The Simien Mountains National Park in northern Ethiopia offers some of the most jaw dropping scenery in Africa with its mountain peaks, deep gorges, rivers, waterfalls and plains stretching into Eritrea. Endemic species of animals, not found anywhere else in the world, live here in this unique ecosystem. The park makes a perfect destination for multi-day trekking or shorter hikes, or as an extension of a visit to the historical sites of Gondar, Axum and Lalibela. 

Listed as a UNESCO World Heritage Site, the huge plateau was formed 40 million years ago and eroded through the ages to form the rugged landscape we see today. Its highest peak, called Ras Dashen, lies at 4550m and drops a staggering 1500m into the plains. The escarpment edge is the best place to look down on the plains, with its rocky spires 

Vertigo

Hiking the park is only possible with a certified guide and a scout, carrying a gun for protection. Both can be hired when purchasing your permits at the park’s entrance.  They know the area and the trails very well. Trails start from various places, such as the scenic Sankaber Trail that leads through grasslands, valleys and offers amazing vistas. It is not very strenuous but has a few tricky parts with steep ascend and descents. Another scenic trail leads to the Jinbar waterfall, which is not recommended for anyone suffering from vertigo.  

During the hikes you will encounter plenty of bushbuck, duikers, and klipspringers. The unusual variation of heights and plains have also created excellent circumstances for a number of endemic species and birds to survive, such as the peaceful Gelada Baboons, the elusive Ethiopian wolf, the endangered Walia Ibex and the mysterious Lammergeier.

You will be very lucky to encounter the Ethiopian wolf, which unfortunately is close to extinction and sightings are rare. There is a better chance to see the Walia Ibex, a large wild mountain goat but you may need to use your binoculars to see it balancing on the edges of steep cliffs or grazing on rocks that are covered with silver everlasting flowers and giant lobelia. 

Golden manes

What you will see, without a doubt, are Gelada Baboons. These peaceful animals are grass eaters, in spite of their lion-sized canine teeth. The baboons move around in large groups of hundreds, constantly chewing, grooming their golden manes and communicating in the form of calls and yawns. These primates are an important part of the attraction of the Simiens. Not just because they are so quaint looking with their long cartoon-like hair and gentle demeanor, but also because they are comfortable to allow visitors at a very close range. As long as you don’t touch them and refrain from sudden a noise of movement, you can sit among the geladas in the grass and observe. 

Dozens of endemic bird species also live in the area, most notable the wattled ibis, the thick-billed raven and the Lammergeier, a large vulture, with a three-meter wing span. The Lammergeier soars over the ridges and gorges with swooshing wings and feeds on the bones of dead animals. If bones are too large to eat, the vulture carries them to great height in order to drop them onto the rocky cliffs below, smashing them into smaller, edible pieces. So, be sure to watch the skies when climbing these rocks.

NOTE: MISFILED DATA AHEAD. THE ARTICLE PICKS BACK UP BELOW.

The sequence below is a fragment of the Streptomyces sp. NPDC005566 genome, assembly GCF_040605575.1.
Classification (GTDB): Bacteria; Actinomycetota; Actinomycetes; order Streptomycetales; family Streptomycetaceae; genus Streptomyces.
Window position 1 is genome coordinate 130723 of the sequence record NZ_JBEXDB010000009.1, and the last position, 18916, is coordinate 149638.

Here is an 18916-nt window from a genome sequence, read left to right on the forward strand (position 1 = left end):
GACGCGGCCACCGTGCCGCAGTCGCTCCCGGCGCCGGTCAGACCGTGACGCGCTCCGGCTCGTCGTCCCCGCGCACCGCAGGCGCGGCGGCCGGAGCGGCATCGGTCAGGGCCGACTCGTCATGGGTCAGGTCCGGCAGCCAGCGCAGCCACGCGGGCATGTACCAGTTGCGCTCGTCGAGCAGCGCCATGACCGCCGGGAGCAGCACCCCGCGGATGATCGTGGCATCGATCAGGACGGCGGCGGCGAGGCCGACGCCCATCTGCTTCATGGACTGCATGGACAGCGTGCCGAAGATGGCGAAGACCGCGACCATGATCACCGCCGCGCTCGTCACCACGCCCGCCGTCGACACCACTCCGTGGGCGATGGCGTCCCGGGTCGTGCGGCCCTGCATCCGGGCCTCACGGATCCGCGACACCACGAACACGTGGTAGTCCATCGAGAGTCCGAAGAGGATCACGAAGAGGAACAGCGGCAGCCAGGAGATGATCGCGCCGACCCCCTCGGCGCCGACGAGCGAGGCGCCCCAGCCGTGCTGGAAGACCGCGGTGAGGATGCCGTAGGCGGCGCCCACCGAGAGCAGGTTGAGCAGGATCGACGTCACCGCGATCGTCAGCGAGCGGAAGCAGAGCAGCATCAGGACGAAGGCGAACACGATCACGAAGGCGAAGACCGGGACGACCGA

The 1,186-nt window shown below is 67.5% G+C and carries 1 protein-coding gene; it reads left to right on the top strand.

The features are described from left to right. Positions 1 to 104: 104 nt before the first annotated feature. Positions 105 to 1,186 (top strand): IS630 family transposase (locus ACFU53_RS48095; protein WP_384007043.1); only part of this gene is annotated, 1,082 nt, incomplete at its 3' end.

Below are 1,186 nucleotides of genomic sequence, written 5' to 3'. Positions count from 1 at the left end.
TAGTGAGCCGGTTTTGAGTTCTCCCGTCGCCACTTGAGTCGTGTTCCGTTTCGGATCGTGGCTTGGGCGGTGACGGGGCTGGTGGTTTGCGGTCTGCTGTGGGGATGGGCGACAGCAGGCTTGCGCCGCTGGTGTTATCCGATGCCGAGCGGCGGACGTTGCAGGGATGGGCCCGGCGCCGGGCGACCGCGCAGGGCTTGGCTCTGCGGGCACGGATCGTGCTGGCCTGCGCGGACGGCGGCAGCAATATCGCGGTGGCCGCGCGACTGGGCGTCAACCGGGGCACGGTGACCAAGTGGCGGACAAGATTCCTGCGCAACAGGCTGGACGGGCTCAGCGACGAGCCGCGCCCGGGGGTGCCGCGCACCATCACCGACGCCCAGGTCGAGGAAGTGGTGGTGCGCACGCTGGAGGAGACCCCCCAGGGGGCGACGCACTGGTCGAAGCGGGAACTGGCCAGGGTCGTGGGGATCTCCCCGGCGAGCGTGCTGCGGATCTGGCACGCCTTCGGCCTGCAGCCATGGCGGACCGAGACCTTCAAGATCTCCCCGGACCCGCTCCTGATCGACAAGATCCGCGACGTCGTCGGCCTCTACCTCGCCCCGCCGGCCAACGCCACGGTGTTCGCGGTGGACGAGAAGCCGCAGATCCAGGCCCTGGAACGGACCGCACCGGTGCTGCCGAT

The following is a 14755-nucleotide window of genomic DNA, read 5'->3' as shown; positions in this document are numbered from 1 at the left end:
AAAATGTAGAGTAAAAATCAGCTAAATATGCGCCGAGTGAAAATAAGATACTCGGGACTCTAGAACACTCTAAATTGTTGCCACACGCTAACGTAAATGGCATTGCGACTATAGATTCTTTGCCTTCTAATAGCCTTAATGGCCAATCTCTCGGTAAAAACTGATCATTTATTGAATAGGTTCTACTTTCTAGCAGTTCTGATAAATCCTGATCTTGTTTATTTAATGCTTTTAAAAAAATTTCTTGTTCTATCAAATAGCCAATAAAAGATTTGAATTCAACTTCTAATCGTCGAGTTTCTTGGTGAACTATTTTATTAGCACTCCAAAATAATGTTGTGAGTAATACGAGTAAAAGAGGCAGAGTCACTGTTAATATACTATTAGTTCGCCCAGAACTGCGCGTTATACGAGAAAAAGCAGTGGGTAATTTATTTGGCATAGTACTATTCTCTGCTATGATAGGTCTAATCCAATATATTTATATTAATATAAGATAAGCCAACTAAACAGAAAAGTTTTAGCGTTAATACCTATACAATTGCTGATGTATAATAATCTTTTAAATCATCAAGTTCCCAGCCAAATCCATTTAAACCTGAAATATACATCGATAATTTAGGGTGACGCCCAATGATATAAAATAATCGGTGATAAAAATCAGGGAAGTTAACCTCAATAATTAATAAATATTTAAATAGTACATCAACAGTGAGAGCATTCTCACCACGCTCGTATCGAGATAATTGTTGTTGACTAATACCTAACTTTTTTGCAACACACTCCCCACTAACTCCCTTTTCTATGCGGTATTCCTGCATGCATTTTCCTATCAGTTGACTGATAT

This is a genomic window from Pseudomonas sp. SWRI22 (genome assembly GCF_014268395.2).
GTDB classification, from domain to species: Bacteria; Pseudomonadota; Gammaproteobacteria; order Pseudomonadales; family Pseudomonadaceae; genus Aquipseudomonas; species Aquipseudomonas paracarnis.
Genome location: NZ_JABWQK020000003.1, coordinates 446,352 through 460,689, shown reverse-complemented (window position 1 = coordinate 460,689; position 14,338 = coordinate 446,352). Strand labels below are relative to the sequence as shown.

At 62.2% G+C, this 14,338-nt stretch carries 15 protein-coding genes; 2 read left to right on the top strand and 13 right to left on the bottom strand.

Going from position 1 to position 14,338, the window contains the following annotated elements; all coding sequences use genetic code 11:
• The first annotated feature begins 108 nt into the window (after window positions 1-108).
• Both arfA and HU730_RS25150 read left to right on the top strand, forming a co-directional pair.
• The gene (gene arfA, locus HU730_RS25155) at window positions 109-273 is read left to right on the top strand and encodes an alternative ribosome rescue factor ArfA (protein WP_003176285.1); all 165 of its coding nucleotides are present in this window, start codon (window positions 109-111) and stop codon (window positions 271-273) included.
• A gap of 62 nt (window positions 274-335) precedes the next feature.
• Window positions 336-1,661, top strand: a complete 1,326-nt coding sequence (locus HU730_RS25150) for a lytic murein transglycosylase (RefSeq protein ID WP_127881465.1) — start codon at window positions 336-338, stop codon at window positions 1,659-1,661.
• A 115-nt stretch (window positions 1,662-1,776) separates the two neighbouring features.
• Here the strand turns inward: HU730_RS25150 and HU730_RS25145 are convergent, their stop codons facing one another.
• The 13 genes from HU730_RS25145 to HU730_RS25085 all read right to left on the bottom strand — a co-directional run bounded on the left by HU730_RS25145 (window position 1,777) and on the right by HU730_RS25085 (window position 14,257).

There are nine campsites and a few community lodges for basic stays during your trekking. If you prefer more comfort, then head to Limalimo Lodge, a boutique ecolodge in the park, not far from the main entrance.  The lodge was built with minimal impact on the environment and with help from the African Wildlife Foundation. It is a good place to start your hikes and return in the evening for a coffee at their spectacular viewing deck or a glass of Ethiopian Rift Valley Shiraz by the fireplace. The lodge’s design has an attractive no frills austerity.

Community efforts

A few villages are scattered in the area, and according to our guide approximately 45,000 people currently live inside the park, mostly farmers growing barley to make injera, the national dish of Ethiopia. They greet travelers with a smiling “Salaam”.  Unfortunately, the Simien Mountains are at risk due to human encroachments. Trees are used for fuel, livestock grazes on the protected land and land is used for cultivation. Villagers here live in extreme circumstances and need the land for their survival. This is why initiatives like Limalimo Lodge, with its community efforts are important for the Simien Mountains. They offer villagers alternative sources of income and help with training and education about conservation. 

The Simien Mountains are best enjoyed during the dryer seasons. From June to August, many trails will be difficult to pass due to the rain. After the rains, the park explodes with flowers and lush green vegetation. From then on, the temperatures will start to rise slowly. 

How to get there?

From Gondar airport it is 2-3 hour drive by car or local bus to the Park headquarters at Debark.  At the Park entrance you pay for the permits, obtain maps and arrange a guide and a scout. 

More information: Simienmountainsnationalpark.org

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This article was published in Inzozi Magazine, Spring 2019